England were without Zak Crawley due to injury but did have Stokes, Pope and Archer all available and all were duly selected. England also departed from their stated rotation policy with the veterans and gave Anderson a second successive match. Fortunately, for all that some who should have known better were spruiking such a move England did not pick Moeen Ali. The selected lineup was thus: Sibley, Burns, Lawrence, *Root, Stokes, Pope, Buttler, Bess, Archer, Leach, Anderson. India meanwhile had lost left arm spinner Axar Patel to injury. Somewhat surprisingly they opted not pick wrist spinner Kuldeep Yadav, going instead for deepening their batting by picking both offspinners, Sundar and Ashwin, both of whom are handy with the bat alongside a debutant left arm spinner, Shahbaz Nadeem. Joe Root won the toss and chose to bat. Indian skipper Kohli, being a sensible chap, did not resort to the ‘psychological ploy’ of saying that he would have bowled anyway (note to captains who still do this, no one is buying it, OK?) opting instead for honesty.

THE PLAY

The morning started quietly, but with no great trouble for England. With 15 minutes to go until lunch the score was 63-0, but then Burns essayed a reverse sweep, not wise on day one of a test match and especially not so close to lunch, and edged the ball to Pant who took the catch. In the next over the unfortunate Lawrence got an absolute beauty from Bumrah and was pinned LBW and it was 63-2. The third umpire then spent ages agonizing over a decision on a potential run out after Root was a bit dozy, but fortunately he had made his ground. England took lunch at 67-2, and Root and Sibley were able to regroup. Post lunch scoring was slow initially but neither batter looked in any real trouble. Things picked up somewhat in the second half of the afternoon session and England reached tea at 140-2, with Root playing superbly and Sibley doing precisely what he was in the side to do: bat time and get some miles into the bowlers legs.

After tea Root hit the accelerator, while Sibley continued to be an excellent foil at the other end. Sundar was bowled comparatively sparingly, and was expensive and sadly posed little threat. Nadeem’s debut was marred by the bowling of several no-balls (pretty much inexcusable for a spinner), leaving only Ashwin as genuinely threatening spinner. The faster bowlers were better, Ishant being accurate enough to command respect at all times, and Bumrah bowling splendidly and deserving rather more reward than he actually got.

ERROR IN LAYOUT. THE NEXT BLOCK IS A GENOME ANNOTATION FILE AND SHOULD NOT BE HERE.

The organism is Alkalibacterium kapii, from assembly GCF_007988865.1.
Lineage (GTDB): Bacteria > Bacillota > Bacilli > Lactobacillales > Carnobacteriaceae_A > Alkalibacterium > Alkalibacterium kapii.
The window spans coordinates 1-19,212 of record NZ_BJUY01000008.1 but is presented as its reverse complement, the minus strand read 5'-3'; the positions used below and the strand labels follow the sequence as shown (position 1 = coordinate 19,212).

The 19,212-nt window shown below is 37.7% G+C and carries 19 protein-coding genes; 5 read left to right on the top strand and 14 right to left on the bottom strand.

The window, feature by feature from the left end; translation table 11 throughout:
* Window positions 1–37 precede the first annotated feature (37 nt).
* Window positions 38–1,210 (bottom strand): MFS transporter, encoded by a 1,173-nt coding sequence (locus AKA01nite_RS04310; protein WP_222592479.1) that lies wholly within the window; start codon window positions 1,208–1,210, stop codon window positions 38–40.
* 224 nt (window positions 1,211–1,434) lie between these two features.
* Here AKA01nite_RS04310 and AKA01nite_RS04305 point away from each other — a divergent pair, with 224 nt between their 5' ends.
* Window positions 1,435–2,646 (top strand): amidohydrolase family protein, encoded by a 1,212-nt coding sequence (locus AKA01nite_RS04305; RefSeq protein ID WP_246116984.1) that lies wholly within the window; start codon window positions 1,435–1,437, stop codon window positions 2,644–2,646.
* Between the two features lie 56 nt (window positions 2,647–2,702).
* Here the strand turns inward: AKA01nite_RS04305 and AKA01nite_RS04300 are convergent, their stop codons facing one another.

There were three scheduled balls of the day remaining and we were deep into the half hour over spill in which overs can be bowled when another corker of a ball from Bumrah pinned Sibley LBW. Because we were already over time, the dismissal ended play for the day, which means that England will resume on 263-3, Root 128 not out and Stokes the new batter. Root’s innings was a gem, his handling of the spinners especially brilliant. Sibley was rocklike until that fourth last ball of the day beat him, and his determined effort should not be overlooked. Root’s first innings scores in his last three tests have been 228, 186 and now 128 not out with power to add. In terms of an English batter going big successively in two different away countries I can think only of Hammond in 1933 who scored 101 and 75 not out in the fifth and final Ashes test and then produced scores of 227 and 336 not out in New Zealand in the next two games as a performance to rival Root’s.

Sundar’s figures of 12-0-55-0 indicate the problem with picking someone in a bowling role based on their batting ability, and underline the rightness of England not selecting Moeen Ali who is undoubtedly a less skilled practitioner with the ball than Sundar.

Root and Stokes need to get England through the first hour of tomorrow, and then England should have India where they want them. Root after the close made it quite clear that England are aiming to go big, and on this surface which appears to be very unresponsive that is necessary – I reckon that at minimum England need to double their current score before they can feel in control of things. However, I would much rather be in their shoes than India’s at the moment, hence the title of this piece.

PHOTOGRAPHS

There has been some sun today, and the finches are out in force here in North Lynn…

All Time XIs – Double Letters

An addition to my ‘All Time XIs’ series, this time taking double letters as its theme.

The role of players with a double o in their names for England in recent times got me thinking about a team of players who all featured that combo, and I then started thinking about other names with double letters in, resulting in a new post for my All Time XIs series.

THE DOUBLE O XI

  1. Graham Gooch – right handed opening batter, occasional medium pacer. Scorer of 8,900 test runs, and player of the best test innings I have ever personally witnessed – 154 not out in an innings tally of 252 vs West Indies at Headingley in 1991, with Ambrose running riot on a pig of a pitch.